A university in China has severed ties with the scientist who rattled researchers last year after he claimed to have engineered the world’s first gene-edited babies.
The Southern University of Science and Technology (SUSTC) in Shenzhen ended He Jiankui’s employment after government investigators concluded that the scientist’s experiment violated regulations and may incur criminal repercussions. According to the probe, He violated “ethical principles and scientific integrity.”
He claims to have used CRISP-Case 9, a precise gene-editing technique, to alter a pair of embryos to make them impervious to HIV.
The government probe appeared to corroborate He’s claims, which have not been published or independently verified. The scientist executed his experiment “on his own” and “in the pursuit of personal fame,” according to China’s state-run news agency Xinhua.
Based on the probe’s conclusion, SUSTC terminated He’s employment as well as his teaching post and research. He had previously been on unpaid leave, according to the university, which has denied knowledge of his research.
The dismissal is the latest setback for He, who has faced broad condemnation from the scientific community. He blindsided the world last November when he announced in Hong Kong that his experiment had produced a pair of genetically-altered twins, referred to as “Nana and “Lulu.” He said he was “proud” of the unprecedented feat, and claimed a second pregnancy was underway.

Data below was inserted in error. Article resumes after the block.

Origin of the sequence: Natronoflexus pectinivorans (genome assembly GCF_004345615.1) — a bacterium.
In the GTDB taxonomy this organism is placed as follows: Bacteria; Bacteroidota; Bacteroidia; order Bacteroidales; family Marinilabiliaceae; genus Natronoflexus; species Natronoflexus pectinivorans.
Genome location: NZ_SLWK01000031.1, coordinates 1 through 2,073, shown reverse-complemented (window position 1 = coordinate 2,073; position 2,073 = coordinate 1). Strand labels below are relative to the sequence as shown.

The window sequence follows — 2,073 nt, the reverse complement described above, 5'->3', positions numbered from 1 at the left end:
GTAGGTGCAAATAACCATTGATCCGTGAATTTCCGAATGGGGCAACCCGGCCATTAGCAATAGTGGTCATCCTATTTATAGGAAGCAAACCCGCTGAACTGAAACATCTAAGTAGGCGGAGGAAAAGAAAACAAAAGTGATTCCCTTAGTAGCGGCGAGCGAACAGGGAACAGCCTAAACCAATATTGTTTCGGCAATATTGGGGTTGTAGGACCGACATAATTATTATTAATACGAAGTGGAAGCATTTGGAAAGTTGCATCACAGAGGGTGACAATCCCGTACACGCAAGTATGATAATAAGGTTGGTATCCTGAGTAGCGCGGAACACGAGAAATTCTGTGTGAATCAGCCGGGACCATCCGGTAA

He’s work was decried as unethical, and prompted fears of unknown genetic consequences, both for his test subjects, and for later generations.
Regulations in the U.S., U.K., China, and elsewhere require genetically-modified human embryos to be destroyed after a few days.
In the wake of He’s announcement, the World Health Organization called for clearer boundaries to be established in the “uncharted water” of genome editing.
He disappeared from the public eye late last year, until he was discovered living under guard in a university dormitory.